LGUs and their IRAs
Posted by butalidnl on 30 March 2010
The IRA (Internal Revenue Allotments) are a major source of income of many LGUs (Local Government Units). The IRA is, in effect, the share of the LGU out of the country’s overall revenue collections; and this share is spelled out in the Local Government Code.
Forty percent of total internal revenues will be divided among the various LGUs. Of this amount, 23% will be divided by the country’s 80 provinces, 23% among the 138 cities, 34% among the 1497 municipalities, and 20% among the 41,995 baranggays. The amount is not divided equally among them; the shares of the various government levels is divided among them by the formula: population – 50%; land area – 25%; and “equal sharing” – 25%. This means that provinces, cities, etc which are relatively bigger, or have more population get a bigger share of the IRA.
There are a number of problems that I see with the formulas for IRAs. In the first place, it pays (a lot) for a municipality to be reclassified as a city; and politicians will do all they can to get their municipality reclassified so as to get at this money. Let us illustrate: (if we assume “average sizes”) a municipality is entitled to 0.022712% of the total IRA, while the same municipality as a city to 0.166666% of total IRA – or about 7 times bigger. As an illustration, Maasin’s IRA jumped from PhP 38 million to Php 200 million simply because it became a city in 1998.
Thus, it becomes important to exactly define when a municipality becomes a city. The law is clear: a city has annual revenue collections worth PhP 100 million for two consecutive years, and either a population of 100 thousand people or a land area of at least 100 square kilometers. The city then has to have the people approve its charter in a referendum after being approved for cityhood by Congress.
But the problem is that some politicians push for “city” status prematurely in order to get a bigger IRA.
Equal sharing seems like a good principle – an expression of solidarity among provinces, cities, municipalities and baranggays – in that the smaller ones get a bigger portion of the IRA than otherwise would be the case. The problem, though, comes in the fact that “equal sharing” in effect props up smaller LGUs, and provide an incentive to divide LGUs to be ever smaller.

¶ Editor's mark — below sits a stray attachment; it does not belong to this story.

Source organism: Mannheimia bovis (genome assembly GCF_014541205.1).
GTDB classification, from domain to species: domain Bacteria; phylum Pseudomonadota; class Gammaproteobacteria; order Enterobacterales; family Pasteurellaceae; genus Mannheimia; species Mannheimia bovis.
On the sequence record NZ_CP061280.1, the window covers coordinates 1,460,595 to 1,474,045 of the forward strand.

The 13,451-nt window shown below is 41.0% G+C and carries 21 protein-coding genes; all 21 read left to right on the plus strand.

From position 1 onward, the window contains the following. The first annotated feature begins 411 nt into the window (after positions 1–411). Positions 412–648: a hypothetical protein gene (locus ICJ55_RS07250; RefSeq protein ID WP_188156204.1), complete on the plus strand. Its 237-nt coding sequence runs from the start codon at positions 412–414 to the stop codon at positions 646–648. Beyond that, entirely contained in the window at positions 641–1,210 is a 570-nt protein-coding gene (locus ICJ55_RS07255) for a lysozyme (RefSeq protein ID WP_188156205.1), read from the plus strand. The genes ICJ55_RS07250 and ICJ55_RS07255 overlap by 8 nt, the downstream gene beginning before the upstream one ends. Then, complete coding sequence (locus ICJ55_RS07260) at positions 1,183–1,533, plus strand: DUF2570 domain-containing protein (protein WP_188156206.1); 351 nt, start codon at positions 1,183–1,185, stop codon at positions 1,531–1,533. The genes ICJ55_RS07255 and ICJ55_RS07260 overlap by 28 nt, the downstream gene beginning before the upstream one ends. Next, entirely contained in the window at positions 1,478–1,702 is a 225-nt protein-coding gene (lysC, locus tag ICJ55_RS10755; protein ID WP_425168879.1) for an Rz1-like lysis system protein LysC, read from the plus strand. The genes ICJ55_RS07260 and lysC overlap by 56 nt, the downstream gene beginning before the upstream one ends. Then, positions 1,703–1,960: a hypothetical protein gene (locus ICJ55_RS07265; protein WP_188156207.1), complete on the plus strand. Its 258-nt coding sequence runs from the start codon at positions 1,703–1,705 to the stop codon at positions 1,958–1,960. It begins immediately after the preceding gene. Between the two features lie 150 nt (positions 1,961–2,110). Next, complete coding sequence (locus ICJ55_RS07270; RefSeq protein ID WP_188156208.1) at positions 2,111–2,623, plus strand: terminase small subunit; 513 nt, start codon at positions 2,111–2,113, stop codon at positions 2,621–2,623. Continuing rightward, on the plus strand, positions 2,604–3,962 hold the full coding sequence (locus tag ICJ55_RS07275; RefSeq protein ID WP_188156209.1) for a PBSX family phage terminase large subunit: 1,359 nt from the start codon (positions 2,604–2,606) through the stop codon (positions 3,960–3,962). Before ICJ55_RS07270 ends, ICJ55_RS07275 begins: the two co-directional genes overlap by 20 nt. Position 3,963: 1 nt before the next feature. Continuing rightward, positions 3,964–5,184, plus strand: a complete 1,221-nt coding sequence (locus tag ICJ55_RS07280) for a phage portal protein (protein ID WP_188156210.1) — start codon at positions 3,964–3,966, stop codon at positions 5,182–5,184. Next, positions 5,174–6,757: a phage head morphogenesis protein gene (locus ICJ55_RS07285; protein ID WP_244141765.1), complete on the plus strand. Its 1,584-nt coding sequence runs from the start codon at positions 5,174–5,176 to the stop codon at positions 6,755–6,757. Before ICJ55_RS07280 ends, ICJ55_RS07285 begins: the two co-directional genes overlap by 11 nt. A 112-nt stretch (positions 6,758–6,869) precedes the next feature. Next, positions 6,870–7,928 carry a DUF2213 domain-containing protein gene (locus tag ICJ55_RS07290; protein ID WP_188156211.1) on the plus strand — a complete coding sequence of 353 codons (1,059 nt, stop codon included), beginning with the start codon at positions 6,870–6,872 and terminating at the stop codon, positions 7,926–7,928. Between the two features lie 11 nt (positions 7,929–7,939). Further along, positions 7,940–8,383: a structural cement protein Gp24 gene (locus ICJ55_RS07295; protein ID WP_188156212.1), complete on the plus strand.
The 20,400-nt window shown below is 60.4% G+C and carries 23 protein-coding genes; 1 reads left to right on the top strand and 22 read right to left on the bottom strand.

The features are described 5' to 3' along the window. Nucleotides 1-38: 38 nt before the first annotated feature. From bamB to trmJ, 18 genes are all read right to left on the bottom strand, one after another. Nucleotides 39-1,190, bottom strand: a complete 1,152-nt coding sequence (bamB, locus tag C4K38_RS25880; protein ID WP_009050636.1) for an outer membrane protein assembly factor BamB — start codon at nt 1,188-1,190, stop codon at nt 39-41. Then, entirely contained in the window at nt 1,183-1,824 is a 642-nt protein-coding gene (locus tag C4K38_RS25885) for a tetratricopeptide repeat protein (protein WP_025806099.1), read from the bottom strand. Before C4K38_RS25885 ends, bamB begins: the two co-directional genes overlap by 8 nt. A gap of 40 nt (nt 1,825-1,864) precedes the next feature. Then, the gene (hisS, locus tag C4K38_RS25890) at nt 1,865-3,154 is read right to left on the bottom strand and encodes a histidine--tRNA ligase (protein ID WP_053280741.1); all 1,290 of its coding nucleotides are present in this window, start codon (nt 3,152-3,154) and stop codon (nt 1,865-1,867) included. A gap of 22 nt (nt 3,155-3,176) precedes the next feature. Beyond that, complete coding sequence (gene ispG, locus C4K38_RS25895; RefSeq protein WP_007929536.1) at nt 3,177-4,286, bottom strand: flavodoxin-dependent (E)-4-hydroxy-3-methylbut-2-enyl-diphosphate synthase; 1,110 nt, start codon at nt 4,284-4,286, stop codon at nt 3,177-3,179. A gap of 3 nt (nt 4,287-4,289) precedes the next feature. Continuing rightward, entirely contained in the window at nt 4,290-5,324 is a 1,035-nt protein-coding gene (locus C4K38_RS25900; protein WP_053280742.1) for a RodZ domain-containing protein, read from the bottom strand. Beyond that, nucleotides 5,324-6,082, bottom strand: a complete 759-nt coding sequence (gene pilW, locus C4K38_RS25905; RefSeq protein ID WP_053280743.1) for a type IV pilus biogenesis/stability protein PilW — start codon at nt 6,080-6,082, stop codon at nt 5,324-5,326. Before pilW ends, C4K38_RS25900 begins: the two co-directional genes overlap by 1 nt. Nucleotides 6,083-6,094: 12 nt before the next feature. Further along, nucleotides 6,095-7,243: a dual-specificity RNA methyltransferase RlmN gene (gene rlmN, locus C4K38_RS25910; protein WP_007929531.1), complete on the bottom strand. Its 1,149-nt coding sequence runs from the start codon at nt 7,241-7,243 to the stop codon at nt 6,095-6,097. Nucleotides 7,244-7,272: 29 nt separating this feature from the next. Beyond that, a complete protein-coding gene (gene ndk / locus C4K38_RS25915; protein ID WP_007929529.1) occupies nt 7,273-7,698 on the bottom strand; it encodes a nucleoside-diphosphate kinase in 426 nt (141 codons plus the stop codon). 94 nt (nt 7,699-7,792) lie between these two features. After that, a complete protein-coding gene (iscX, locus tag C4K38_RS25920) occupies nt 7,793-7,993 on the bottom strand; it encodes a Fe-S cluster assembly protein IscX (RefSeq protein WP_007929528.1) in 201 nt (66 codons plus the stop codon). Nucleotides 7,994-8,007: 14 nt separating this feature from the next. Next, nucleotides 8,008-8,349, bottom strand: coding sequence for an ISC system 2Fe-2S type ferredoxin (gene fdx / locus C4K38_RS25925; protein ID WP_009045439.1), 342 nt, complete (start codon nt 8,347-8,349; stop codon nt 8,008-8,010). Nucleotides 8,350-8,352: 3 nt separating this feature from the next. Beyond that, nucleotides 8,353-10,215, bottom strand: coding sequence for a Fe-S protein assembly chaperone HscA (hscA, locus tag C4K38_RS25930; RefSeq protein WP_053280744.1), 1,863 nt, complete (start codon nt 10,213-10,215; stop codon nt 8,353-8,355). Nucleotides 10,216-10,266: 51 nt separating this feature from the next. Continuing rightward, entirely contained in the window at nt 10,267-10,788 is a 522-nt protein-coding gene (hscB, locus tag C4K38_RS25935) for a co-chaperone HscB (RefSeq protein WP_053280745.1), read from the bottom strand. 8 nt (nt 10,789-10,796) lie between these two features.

On first sight, 25% equal sharing seems reasonable; but if we look at it more closely, this only means that 25% of IRA for that level is divided equally. The actual share of “equal sharing” for smaller provinces and municipalities would amount to 50% or more of their total IRA. The net effect would be that smaller LGUs would get too much money, while many of the bigger LGUs would get too little.
When a municipality is split into two, both parts would receive practically the same “equal share” as before, but smaller allotments due to land area and population. If the “equal share” was 50% of the total IRA received before, both parts will receive that amount, plus say half of the amount for territory and population. This would mean that either half will receive almost 75% of the amount received previously. So, of course there is this perverse drive to split provinces, municipalities and baranggays – in order to maximize the IRA received.
Change the percentage sharing, force performance
The way to avoid these problems: that of the tendency to split, and the underfunding and overfunding of LGUs is to change the percentage for division of the IRA within the levels – thus from the present 50-25-25 (50% for population, 25% for territory, and 25% equal sharing) to a 2/3 – 1/3 scheme (2/3 for population, and 1/3 for territory). Thus, the bigger towns etc will get more money, and the smaller less – perhaps resulting in certain sparsely populated towns to merge. Bigger LGUs need more money for operations, since things like health care and education are directly proportional to the population, and roads or electrification costs directly proportional to territory.
Of course, this should be done gradually, so that the smaller LGUs will not suffer too much from the drop in IRA (or even not at all, given that the total revenue collection may rise and negate the reduction in the percentage given).
Then there is also a need for more national control over how LGUs spend their money. While I agree that the disbursement should remain automatic, as it is at present; the Local Government Code should specify minimum facilities that the LGUs should provide e.g. school facilities for all children, clinics (plus target doctor, nurse, hospital bed ratios per population), etc. The requirements listed at present in the LGC are too general and “optional”. One way to impose these performance levels is that in cases where the LGU spends too little on building schools, for example, is that the national government then builds schools and charge the LGU (or collects from the IRA directly) for doing so.